With gun news, it’s easy to jump to conclusions before getting the facts.
Bottom line: Contrary to what you might have heard, Vista Outdoor is NOT kowtowing to anti-gunners.
Vista Outdoor did, however, recently announce that they’re exploring new strategic business options. These might, potentially, include putting Savage Arms up for sale in favor of product lines that form the core of Vista’s business. Most likely without reading Vista’s long, detailed announcement, a lot of people started trying to connect dots on their own, assuming politics are driving the transformation.
This piqued our curiosity. After all, it’s true that Savage’s modern sporting rifles have put Vista on the receiving end of some backlash from anti-gunners over the last few months. On the other hand, we all know that when it comes to firearms sales, “any publicity is good publicity.” In theory, criticism could easily be a good thing for Savage Arms. Could Vista be running away from the publicity instead of taking advantage of it?
When we looked into the whole story, and we learned that the real reason for the possible sale is, well, pretty run-of-the-mill. Beginning in November of 2017, Vista executives conducted a strategic review of the company’s profit margins. What they found was that if they make the right business move (focusing on the brands that drive the most profits), Savage products, among others, could fall behind. So, if Vista does end up selling Savage – there’s no guarantee – they’ll seek out a buyer with the right resources and mindset to grow the brand.
In the meantime, production and business will continue as usual, which seems pretty casual for a company people claim is running for the hills.
“Our review identified product categories that are core to the company’s long-term business strategy,” said CEO Chris Metz. “We believe future investment should focus on categories where Vista Outdoor can achieve sustainable growth, maximize operational efficiencies, deliver leadership economics and drive shareholder value.”
The second thing to consider is how up-and-down firearm sales have been across the country. Like it or not, it’s an inconsistent industry. Remington, one of the country’s oldest and largest gun makers, just filed for bankruptcy. Industry-wide sales plummeted when President Donald Trump took office. There are other reasons Vista would want to explore options with with their big-name firearm brand beyond getting out of the spotlight. In fact, the company stated that one of its concerns this year was the challenge of “accurately forecast[ing] demand for ammunition, firearms or accessories.”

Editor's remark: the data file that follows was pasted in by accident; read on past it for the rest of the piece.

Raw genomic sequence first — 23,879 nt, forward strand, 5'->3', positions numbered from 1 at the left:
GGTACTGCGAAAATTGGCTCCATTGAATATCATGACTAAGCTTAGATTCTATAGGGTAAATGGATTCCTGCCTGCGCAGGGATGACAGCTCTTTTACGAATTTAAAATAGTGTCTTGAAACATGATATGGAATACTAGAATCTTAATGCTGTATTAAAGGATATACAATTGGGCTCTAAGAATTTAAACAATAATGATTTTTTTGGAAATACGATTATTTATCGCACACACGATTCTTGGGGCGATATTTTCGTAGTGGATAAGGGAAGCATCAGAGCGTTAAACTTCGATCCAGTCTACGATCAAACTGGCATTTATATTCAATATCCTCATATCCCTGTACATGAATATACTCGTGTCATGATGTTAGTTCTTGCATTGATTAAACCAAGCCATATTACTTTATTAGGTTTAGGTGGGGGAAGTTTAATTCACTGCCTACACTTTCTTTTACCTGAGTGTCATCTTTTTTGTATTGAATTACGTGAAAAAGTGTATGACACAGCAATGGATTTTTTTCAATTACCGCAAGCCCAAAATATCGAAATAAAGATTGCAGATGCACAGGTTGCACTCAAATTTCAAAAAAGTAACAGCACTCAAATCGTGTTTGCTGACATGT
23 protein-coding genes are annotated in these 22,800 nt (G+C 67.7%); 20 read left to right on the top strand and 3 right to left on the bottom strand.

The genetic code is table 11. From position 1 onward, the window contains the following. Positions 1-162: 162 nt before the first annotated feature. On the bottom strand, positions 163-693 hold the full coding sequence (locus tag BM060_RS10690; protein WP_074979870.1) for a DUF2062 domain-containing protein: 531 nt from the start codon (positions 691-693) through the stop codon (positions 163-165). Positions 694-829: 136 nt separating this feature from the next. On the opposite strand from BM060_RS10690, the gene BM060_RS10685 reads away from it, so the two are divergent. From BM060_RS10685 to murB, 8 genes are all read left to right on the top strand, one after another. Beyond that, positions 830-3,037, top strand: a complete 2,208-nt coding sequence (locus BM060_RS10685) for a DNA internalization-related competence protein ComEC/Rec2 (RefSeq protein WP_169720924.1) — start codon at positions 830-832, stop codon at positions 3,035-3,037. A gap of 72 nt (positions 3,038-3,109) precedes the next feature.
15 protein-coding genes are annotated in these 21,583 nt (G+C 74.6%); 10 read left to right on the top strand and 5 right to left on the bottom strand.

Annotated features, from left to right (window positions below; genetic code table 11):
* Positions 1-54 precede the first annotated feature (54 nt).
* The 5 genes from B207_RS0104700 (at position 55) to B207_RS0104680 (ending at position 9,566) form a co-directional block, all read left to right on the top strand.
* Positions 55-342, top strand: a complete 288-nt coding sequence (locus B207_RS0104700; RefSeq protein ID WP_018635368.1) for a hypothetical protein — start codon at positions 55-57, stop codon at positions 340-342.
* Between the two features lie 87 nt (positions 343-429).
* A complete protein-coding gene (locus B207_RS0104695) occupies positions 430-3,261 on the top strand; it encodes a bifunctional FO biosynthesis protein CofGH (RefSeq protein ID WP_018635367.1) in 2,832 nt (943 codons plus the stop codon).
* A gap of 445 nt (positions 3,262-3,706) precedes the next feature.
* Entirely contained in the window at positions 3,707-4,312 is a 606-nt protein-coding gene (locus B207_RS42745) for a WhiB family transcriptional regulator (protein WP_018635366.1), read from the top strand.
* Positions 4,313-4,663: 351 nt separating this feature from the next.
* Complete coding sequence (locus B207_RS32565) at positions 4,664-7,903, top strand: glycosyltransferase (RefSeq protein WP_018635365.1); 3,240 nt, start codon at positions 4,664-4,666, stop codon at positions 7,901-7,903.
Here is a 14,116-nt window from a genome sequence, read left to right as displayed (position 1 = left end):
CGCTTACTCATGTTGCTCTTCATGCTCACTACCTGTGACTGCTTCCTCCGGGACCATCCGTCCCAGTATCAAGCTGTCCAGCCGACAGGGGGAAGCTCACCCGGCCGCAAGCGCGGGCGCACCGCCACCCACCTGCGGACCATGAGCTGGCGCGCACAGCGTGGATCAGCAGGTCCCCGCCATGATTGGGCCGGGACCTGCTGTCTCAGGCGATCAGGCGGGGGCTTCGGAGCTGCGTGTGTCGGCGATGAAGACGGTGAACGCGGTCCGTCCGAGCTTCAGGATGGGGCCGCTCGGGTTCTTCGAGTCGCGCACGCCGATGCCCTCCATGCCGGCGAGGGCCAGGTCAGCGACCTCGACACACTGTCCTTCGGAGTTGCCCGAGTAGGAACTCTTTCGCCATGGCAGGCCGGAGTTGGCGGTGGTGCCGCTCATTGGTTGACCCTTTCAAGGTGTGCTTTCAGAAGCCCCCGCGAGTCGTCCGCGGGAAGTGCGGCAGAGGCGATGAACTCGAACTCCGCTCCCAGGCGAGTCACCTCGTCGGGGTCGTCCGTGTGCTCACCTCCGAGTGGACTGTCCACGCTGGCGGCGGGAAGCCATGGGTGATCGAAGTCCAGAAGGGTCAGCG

Additionally, Vista is juggling 50 brands. Some have nothing to do with shooting sports, while others are staples of the gun world. Perhaps the most famous is Federal Premium, alongside Hoppe’s, Champion, Primos, Bushnell, Blackhawk!, Uncle Mike’s, and others. None of those are becoming “strategic options” anytime soon. When a company acquires a large number of brands in a short period of time, as Vista did, there can be many reasons to shift the focus between brands.
Vista’s press release went on to explain the company’s goal of narrowing its focus to its brands in ammunition, hunting and shooting accessories, hydration bottles, packs and outdoor cooking products.
“Vista Outdoor is excited about the potential of each of our core businesses, particularly ammunition, which is our largest core business,” Metz said. “An increased focus on our heritage ammunition business will manifest itself in more innovative and breakthrough products introduced over the next few years. We also anticipate that by prioritizing this business, we will be able to invest more capital to further enhance and expand our global leadership position.”
Finally, Vista has maintained a strong stance on the Second Amendment. Executives say they’re “committed to the shooting sports but need to drive shareholder value.”
Before jumping to conclusions or staging protests, let’s see how this one plays out. Nothing’s happened yet, Vista is openly committed to the Second Amendment, and, from an outside perspective, the potential sale of Savage looks like any other practical business move.